The whole challenge has been great and the improvements are amazing. The plan is to continue with the regular workouts, but perhaps tone it down to about 4-5 days per week, rather than the full 7. Ultimately, for next year, the plan will be to up this to about 6 days per week to have 2 days each of cycling, running and swimming for the preparations for an Olympic triathlon. Getting more and more motivated!

A Twist

In a twist of events, Mrs CF also started to workout again! I’m really delighted actually. She prefers sports like badminton, table tennis and such. But due to time/life restrictions she ended up getting a gym membership. This way she can workout during her lunch hour as the gym is located in the same office building, so no lost travel time.

Unfortunately, gyms are normally not really cheap. In this case it is €30/month + a €30 signup fee. Her motivation was, it’s cheaper to get a gym membership than to buy new clothing. Guess this is female logic at work, but in her case it might actually be true. Not because of her expensive taste in clothing, but due to her size. Mrs CF is pretty tall and has really long legs, so finding cloths that fit properly is often difficult and expensive (especially the pants/jeans department). If you are wondering how tall that is, she beat’s me by about 3 inches (~7.5cm) and I’m well over the Dutch average height.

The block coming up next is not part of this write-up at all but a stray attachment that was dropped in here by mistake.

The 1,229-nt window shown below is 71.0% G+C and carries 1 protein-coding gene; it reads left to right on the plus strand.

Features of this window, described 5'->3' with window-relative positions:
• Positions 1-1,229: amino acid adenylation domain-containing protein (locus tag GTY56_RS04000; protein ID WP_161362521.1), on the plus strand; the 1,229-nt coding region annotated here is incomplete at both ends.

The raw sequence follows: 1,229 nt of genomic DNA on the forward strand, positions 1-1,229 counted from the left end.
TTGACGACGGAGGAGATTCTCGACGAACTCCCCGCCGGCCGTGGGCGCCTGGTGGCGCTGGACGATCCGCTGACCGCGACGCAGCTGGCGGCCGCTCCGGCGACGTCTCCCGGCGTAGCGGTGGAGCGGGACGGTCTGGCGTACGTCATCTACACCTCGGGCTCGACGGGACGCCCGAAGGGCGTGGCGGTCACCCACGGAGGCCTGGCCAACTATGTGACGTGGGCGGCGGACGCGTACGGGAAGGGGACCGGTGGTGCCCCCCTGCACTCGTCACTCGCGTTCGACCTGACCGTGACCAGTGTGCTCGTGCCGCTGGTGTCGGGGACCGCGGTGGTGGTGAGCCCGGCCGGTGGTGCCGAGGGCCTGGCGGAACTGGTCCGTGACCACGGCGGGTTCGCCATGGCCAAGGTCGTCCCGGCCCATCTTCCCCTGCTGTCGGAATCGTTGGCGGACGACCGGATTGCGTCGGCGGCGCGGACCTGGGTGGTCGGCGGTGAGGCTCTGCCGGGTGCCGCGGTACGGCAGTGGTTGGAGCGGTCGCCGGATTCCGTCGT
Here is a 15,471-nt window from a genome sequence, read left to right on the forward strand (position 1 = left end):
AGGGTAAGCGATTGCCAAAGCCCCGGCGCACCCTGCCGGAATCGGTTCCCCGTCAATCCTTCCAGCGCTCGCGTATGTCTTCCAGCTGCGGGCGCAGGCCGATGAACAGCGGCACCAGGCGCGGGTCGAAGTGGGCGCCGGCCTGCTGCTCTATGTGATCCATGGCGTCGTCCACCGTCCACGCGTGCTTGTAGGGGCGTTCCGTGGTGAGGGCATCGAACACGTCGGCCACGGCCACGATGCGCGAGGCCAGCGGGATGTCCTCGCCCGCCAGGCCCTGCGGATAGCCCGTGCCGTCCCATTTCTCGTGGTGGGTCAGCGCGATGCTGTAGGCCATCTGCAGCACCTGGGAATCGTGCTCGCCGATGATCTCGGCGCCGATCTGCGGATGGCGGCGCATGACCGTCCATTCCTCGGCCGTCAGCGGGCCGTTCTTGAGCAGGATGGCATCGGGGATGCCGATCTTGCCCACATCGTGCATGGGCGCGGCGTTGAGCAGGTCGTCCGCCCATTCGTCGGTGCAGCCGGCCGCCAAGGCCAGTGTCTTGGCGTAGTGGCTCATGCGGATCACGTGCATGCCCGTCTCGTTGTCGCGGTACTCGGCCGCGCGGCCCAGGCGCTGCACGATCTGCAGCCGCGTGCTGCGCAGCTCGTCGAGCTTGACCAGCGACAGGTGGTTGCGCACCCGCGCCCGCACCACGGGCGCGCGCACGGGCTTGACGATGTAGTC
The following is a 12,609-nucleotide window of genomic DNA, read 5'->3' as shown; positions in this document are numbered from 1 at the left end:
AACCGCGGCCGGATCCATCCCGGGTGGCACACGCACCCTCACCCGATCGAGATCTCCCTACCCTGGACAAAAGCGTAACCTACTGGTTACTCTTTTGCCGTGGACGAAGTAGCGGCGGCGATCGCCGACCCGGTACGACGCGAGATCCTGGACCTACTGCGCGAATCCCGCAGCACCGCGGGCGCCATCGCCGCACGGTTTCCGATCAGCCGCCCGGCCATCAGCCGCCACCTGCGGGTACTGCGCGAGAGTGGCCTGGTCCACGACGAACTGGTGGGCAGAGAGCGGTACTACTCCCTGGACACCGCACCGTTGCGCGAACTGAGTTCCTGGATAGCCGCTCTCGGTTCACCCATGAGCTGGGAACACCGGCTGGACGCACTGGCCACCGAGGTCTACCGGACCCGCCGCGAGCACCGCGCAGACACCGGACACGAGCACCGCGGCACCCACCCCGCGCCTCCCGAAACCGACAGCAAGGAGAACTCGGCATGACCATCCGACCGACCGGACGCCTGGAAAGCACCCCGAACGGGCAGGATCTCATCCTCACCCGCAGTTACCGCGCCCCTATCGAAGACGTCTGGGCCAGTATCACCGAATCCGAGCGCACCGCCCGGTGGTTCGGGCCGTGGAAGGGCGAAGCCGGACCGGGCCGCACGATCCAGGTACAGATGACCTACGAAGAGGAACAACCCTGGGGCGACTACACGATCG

However, I’m just happy she is moving again. Any weight loss is great, but the benefits to her health are far more important to me. Gives her a better chance of bugging me a bit longer (and vice versa) 🙂

How about you, how is you workout routine going?

The Perfect Heist

A cop and his partner investigate the death of an accountant, who is found in an industrial wood shredder (what’s left of him anyways).

In their search for the truth they end up with a pastor at a local church. This pastor turns out to be a con-man who had defrauded another congregation a few years before. His signature trade was to have the congregation work hard to make money for their parish. Next, the “wolf in sheep’s cloths” (aka the Pastor) would transfer the funds abroad (Curacao in this case) and vanish with his pretty partner.